Echo Look reveals what global e-tailers hope to do in the future. The “personal lookbook” of the photographs one has clicked keeps a track of the users’ fashion choices. It stores what one has worn, when, and how many times. In this age of social media, selfies, and Instagram, a lot of the younger people have become like celebrities. Like the latter, we don’t wish to repeat the clothes we wear. Celebrities do it to avoid criticism and controversies: oh remember, this actor wore the same shirt a year ago, and the message floats on the Internet, along with the picture of that day. People don’t want their friends to gossip that they have run out of new clothes.

So, the “lookbook” becomes a shopping and wearing memory for Amazon, which can use this knowledge to promote new brands, fashion, and clothes. To go a step further, it can even push for brands that are more lucrative to it. Amazon can accumulate a huge amount of users’ data via the device. Apart from the voice instructions, Alexa and the app have the access to the users’ mails, travel information, habits, daily schedules, music and clothing preferences, look of the bedroom, wardrobe collections, and what not. Unfortunately, there is no guaranteed encryption of the data. So, the information will add to the growing database of the company, which it can use later.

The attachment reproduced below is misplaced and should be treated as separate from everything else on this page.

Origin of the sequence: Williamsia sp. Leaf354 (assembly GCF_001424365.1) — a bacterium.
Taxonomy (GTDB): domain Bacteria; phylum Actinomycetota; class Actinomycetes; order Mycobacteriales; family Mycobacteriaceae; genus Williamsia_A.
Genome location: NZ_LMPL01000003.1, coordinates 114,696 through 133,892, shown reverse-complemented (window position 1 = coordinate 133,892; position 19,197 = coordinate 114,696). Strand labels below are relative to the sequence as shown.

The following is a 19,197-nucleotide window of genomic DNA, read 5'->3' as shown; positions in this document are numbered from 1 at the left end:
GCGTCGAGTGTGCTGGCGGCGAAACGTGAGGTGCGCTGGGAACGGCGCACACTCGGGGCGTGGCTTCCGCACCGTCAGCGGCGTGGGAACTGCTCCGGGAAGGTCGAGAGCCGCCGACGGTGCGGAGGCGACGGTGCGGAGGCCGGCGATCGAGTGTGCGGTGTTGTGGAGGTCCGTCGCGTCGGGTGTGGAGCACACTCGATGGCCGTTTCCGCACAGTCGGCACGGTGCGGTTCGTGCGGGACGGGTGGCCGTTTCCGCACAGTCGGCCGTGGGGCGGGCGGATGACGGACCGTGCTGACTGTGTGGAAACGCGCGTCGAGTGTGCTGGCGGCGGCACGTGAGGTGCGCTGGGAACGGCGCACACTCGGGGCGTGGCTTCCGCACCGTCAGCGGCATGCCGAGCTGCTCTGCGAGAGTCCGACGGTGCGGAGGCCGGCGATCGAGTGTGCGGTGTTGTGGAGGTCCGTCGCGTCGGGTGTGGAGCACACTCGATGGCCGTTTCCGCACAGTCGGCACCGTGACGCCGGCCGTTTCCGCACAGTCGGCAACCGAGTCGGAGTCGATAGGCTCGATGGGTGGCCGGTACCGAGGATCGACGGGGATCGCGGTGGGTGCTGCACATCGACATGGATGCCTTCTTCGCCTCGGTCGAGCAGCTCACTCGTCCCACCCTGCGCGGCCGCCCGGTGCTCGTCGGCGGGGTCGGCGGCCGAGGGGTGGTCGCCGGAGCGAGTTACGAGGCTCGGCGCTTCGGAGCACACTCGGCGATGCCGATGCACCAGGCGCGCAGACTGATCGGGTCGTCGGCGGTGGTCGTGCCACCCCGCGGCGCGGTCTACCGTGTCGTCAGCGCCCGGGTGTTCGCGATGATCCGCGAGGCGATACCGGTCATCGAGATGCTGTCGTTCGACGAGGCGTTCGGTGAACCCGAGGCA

Philosophy of good looks

There’s yet another restriction with the Echo Look, which is true for most of the apps and websites. Since the device becomes more intelligent after it takes into account the last few outfits and styles that a user has worn, it recommends similar styles and clothing in the near future. This restricts the freedom of choice. For example, if one has worn tight bottoms the last few times, it doesn’t mean that the person may not try baggy jeans the next. But the application will flash the tights. Further, it won’t be any different from a human influence as AI echoes human prejudices, as found in various studies, like the one by Arvind Narayanan and others from the Princeton University.